The winds have shifted, my lovelies. The surge into darkness, the peak of receding draws nearer and the mists part between the worlds. There are whispers on that wind, and glintings from the corners of the third-eye…slipping betwixt and between to commune with the living. The Mighty Dead walk among us for this liminal time between times, so we light the lanterns, and set them a place of honor at our Samhain feast tables.
It is Samhain-tides again, the final harvest; a time of acceptance that death comes for everyone in it’s own correct time. In reverence we embrace the sacred dark. Yet, in mirthful paradox, we affirm the deliciousness of life, staring death in the eye, raising our glasses to toast that today we LIVE, and live large to honor our beloved dead.
From ancient times, while the bones of modern paganism were forming, the grip of death was a constant companion. People lived far shorter lives, surrounded by more than a fair share of horrors, and far closer to the agricultural and hunting cycles of survival.
The final harvest of autumn was the time of the slaughter when the herds were culled, animals slaughtered, and their meats prepared for storage over the winter. You can’t keep the entire herd fed over the winter, nor warm enough with you and the kids holed up in your yurt for 5 months, plus…the point of raising livestock is to eat it…the food chain, the circle of life, kill or be killed, pick your favorite euphemism, but the truth is that a successful harvest of meats once stood between your ancestors and a cold, hungry death. So, this time of blood was vital and sacred.
The beauty of Witchcraft is the inherent poetry, the repeating patterns that echo truth throughout time, space and consciousness. I may not be a farmer, herder or a hunter, but I still must wrestle with my own mortality, just like everyone else. At this Greater Sabbat when we celebrate the peak of the tides of autumn and the Earth’s decline, I acknowledge both the final reaping of whatever Great Work of my personal evolution I’ve been cultivating since Imbolc, and the “killing off” of anything within myself that no longer serves the highest good of the new and improved me that I’ve become.
When? The Question of Magickal Timing
But WHEN do we honor these things? Hallowe’en (a shortened term for All Hallows Eve) is celebrated on October 31st, which makes sense if you honor All Hallows Day on Nov. 1. But those are Catholic holidays on an arbitrary date on a calendar created by Pope Gregory XIII. It was introduced in 1582 so that the church could force Easter to land where it used to land. While it is considered a Solar calendar, and was intended to accommodate lunar timing, for me, it is more a reflection of the outrageous hubris of the church, than any energetic tide I’ve ever felt. Now it is more useful for things like business and governance. Why would I anchor my magickal practice on something so man-made and mundane? (Wikipedia)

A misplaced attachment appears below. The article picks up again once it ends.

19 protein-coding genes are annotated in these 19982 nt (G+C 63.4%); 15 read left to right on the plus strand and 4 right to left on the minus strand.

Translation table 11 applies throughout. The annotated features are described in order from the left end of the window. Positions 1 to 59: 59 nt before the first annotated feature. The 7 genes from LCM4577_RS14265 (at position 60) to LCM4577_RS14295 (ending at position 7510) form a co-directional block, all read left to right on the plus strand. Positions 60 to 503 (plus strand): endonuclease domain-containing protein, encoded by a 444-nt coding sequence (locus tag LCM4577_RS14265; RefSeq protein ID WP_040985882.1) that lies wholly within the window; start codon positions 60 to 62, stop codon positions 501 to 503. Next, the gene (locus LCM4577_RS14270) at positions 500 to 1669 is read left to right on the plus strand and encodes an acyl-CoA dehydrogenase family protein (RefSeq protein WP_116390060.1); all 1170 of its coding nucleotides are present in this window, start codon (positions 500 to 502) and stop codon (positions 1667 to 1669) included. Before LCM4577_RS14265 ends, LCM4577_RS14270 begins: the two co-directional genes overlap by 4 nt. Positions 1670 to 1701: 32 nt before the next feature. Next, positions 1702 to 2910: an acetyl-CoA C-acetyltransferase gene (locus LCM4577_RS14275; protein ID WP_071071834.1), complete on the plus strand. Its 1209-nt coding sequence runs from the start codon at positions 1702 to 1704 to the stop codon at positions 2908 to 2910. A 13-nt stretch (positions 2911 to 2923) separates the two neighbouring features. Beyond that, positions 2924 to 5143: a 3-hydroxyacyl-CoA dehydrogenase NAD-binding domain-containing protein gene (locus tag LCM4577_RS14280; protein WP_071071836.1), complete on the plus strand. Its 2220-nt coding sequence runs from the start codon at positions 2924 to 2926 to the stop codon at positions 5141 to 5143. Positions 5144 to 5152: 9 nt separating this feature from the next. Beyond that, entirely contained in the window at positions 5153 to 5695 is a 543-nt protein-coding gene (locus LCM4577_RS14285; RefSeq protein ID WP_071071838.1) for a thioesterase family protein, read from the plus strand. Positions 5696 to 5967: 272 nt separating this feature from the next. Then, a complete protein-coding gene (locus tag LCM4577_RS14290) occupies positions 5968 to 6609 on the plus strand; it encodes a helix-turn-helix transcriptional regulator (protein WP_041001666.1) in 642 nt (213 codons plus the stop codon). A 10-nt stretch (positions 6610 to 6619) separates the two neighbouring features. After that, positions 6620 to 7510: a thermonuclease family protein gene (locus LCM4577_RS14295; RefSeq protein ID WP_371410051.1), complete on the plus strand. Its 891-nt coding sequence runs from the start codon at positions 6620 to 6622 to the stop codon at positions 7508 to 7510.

Yet, on this, and every other blessed topic in pagandom, there are many points of view. Culture, history, tradition, weather, geography, biome? These are all “compass needles” that point in the direction of individual answers for how the Wheel should be implemented. I choose the compass needle of the occult sciences that describe the repeating patterns throughout existence that I spoke of in my last post, Hail Mercury…in Retrograde.
So, I base my ritual practice on astrological timing. This works well for me, because it becomes synchronous to the pattern that is viewed at the largest scale, beyond any one consideration. This allows for an exact division of the Earth’s orbit into 8 equal parts, and therefore is in poetic harmony with patterns formed against the backdrop of the Zodiac.
In my neck of the woods, Samhain falls when the sun reaches 15 degrees Scorpio, the midpoint of the sign of sex, death and the occult.
The Pyramid of Power Meets the Wheel of the Year
As part of my particular style of witchery, I’ve developed a thealogy and praxis that maps elemental mysteries of the Witches’ Pyramid of Power to the solar, Divine mysteries of the Wheel of the Year. Learning to flow with the elemental energies so vital to life here on mother Earth keeps the system grounded in what is practical for both physically surviving, and spiritually thriving. Otherwise, we lose our footing while our heads are lost among the stars.
The keys to this mystery teaching are in the Hermetic principles of Polarity, Gender, and Rhythm:
- “Everything is Dual; everything has poles; everything has its pair of opposites…”
- “Gender is in everything; everything has its Masculine and Feminine Principles; gender manifests on all planes.”
- “Everything flows out and in; everything has its tides.”